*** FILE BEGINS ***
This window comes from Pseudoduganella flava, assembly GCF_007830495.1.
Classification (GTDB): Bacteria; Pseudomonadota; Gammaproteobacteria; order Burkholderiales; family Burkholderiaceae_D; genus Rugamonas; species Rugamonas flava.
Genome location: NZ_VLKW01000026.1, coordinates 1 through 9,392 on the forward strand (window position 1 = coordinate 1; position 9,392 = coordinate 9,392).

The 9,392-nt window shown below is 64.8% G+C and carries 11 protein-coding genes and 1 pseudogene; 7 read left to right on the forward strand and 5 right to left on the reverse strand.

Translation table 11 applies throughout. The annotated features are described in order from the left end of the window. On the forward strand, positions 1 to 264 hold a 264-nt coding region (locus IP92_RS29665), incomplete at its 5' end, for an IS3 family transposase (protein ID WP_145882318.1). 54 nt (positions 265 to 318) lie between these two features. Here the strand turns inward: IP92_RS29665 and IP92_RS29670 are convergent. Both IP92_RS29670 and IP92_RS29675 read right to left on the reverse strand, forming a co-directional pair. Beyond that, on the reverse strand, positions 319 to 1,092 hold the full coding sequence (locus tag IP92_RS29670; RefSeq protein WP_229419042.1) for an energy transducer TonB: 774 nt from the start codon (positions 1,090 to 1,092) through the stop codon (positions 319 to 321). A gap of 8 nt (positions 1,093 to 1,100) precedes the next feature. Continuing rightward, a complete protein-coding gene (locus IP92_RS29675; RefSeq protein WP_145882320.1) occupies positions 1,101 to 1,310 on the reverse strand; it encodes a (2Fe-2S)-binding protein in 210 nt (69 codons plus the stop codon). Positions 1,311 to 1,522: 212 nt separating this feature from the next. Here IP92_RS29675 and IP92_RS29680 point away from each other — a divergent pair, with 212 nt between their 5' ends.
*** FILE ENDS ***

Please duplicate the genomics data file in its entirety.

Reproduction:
This window comes from Pseudoduganella flava, assembly GCF_007830495.1.
Classification (GTDB): Bacteria; Pseudomonadota; Gammaproteobacteria; order Burkholderiales; family Burkholderiaceae_D; genus Rugamonas; species Rugamonas flava.
Genome location: NZ_VLKW01000026.1, coordinates 1 through 9,392 on the forward strand (window position 1 = coordinate 1; position 9,392 = coordinate 9,392).

The 9,392-nt window shown below is 64.8% G+C and carries 11 protein-coding genes and 1 pseudogene; 7 read left to right on the forward strand and 5 right to left on the reverse strand.

Translation table 11 applies throughout. The annotated features are described in order from the left end of the window. On the forward strand, positions 1 to 264 hold a 264-nt coding region (locus IP92_RS29665), incomplete at its 5' end, for an IS3 family transposase (protein ID WP_145882318.1). 54 nt (positions 265 to 318) lie between these two features. Here the strand turns inward: IP92_RS29665 and IP92_RS29670 are convergent. Both IP92_RS29670 and IP92_RS29675 read right to left on the reverse strand, forming a co-directional pair. Beyond that, on the reverse strand, positions 319 to 1,092 hold the full coding sequence (locus tag IP92_RS29670; RefSeq protein WP_229419042.1) for an energy transducer TonB: 774 nt from the start codon (positions 1,090 to 1,092) through the stop codon (positions 319 to 321). A gap of 8 nt (positions 1,093 to 1,100) precedes the next feature. Continuing rightward, a complete protein-coding gene (locus IP92_RS29675; RefSeq protein WP_145882320.1) occupies positions 1,101 to 1,310 on the reverse strand; it encodes a (2Fe-2S)-binding protein in 210 nt (69 codons plus the stop codon). Positions 1,311 to 1,522: 212 nt separating this feature from the next. Here IP92_RS29675 and IP92_RS29680 point away from each other — a divergent pair, with 212 nt between their 5' ends.